• Representation from previously excluded or marginalized cultural groups
  • A financially healthier museum field
  • An improved pipeline of talent to the museum and the broader fields
  • Higher wages for everyone who works at a museum
  • Learning experiences for new professionals 
  • Quality professionals who possess the appropriate knowledge, skills, and abilities for the job
  • A museum’s capacity to execute projects

To learn more, please check out the Resources section at the end of this post for more literature on “Why paid internships?”.


Potential interns are a resource for the museum, but they’re also our colleagues and the future of our field. How we treat them, how we value (aka compensate) them, is indicative of how we value the work performed. Our treatment of them sets the tone. This is partly why unpaid internships are considered one of the foundational issues that contributes to field-wide devaluation of all of our work. Now that we’re working with the same understanding of who an intern is and why it’s important to offer paid internships, we can review further details of how to create a meaningful internship experience.



  • Andrew M. Bennett, Unpaid Internships & The Department of Labor: The Impact of Underenforcement of the Fair Labor Standards Act on Equal Opportunity, University of Maryland Law Journal of Race, Religion, Gender & Class: http://digitalcommons.law.umaryland.edu/rrgc/vol11/iss2/5
  • Andrew Crain, Understand the Impact of Unpaid Internships on College Student Career Development and Employment Outcomes, funded by NACE Foundation: https://sites.sju.edu/careers/files/the-impact-of-unpaid-internships-on-career-development.pdf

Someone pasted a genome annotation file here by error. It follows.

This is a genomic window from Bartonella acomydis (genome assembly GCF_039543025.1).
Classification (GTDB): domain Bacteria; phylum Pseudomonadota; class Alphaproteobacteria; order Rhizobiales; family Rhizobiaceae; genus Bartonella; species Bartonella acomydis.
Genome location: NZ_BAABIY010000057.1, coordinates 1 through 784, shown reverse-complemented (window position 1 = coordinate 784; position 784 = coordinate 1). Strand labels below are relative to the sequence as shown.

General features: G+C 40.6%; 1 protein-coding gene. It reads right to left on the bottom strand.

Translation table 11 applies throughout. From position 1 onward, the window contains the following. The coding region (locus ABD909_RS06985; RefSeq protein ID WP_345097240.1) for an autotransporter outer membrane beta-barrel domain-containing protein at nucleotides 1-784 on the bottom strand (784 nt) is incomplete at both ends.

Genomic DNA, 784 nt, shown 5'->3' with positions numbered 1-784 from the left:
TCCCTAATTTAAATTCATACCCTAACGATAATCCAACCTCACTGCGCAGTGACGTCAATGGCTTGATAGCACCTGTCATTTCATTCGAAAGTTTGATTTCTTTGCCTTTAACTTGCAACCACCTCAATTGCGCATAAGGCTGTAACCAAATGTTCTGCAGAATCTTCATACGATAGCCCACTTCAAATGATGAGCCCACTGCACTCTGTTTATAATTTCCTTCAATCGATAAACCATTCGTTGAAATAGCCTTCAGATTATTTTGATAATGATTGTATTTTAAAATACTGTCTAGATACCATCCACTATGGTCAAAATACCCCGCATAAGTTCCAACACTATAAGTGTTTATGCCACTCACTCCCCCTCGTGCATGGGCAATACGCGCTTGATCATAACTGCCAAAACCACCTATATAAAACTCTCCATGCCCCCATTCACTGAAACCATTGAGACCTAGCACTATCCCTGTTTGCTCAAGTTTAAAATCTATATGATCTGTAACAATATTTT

• M. T. Hora, M. Wolfgram, & Z. Chen, Closing the doors of opportunity: How financial, sociocultural and institutional barriers intersect to inhibit participation in college internships, Wisconsin Center for Education Research: https://wcer.wisc.edu/docs/working-papers/WCER_Working_Paper_No_2019_8.pdf 
  • Kyra Kyles, Ending the pipeline of privilege: Why unpaid internships perpetuate inequities, Philanthropy News Digest: https://philanthropynewsdigest.org/features/commentary-and-opinion/ending-the-pipeline-of-privilege-why-unpaid-internships-perpetuate-inequities
  • Pavithra Mohanlong, How unpaid internships hurt all workers and worsen income inequality, Fast Company: fastcompany.com/90388911/how-the-unpaid-intern-economy-feeds-income-inequality
  • Karly Wildenhaus, Wages for Intern Work: Denormalizing Unpaid Positions in Archives and Libraries, Journal of Critical Library and Information Studies: https://journals.litwinbooks.com//index.php/jclis/article/view/88
Rachael Cristine Woody

Rachael Cristine Woody

To learn more, please join us for How to Build a Museum Paid Internship Program, presented by Rachael Woody on Wednesday, October 25, 2023 at 11 a.m. Pacific, 2 p.m. Eastern. (Can’t make it? Register anyway and we will send you a link to the recording and slides afterwards). Register now or call 604-278-6717.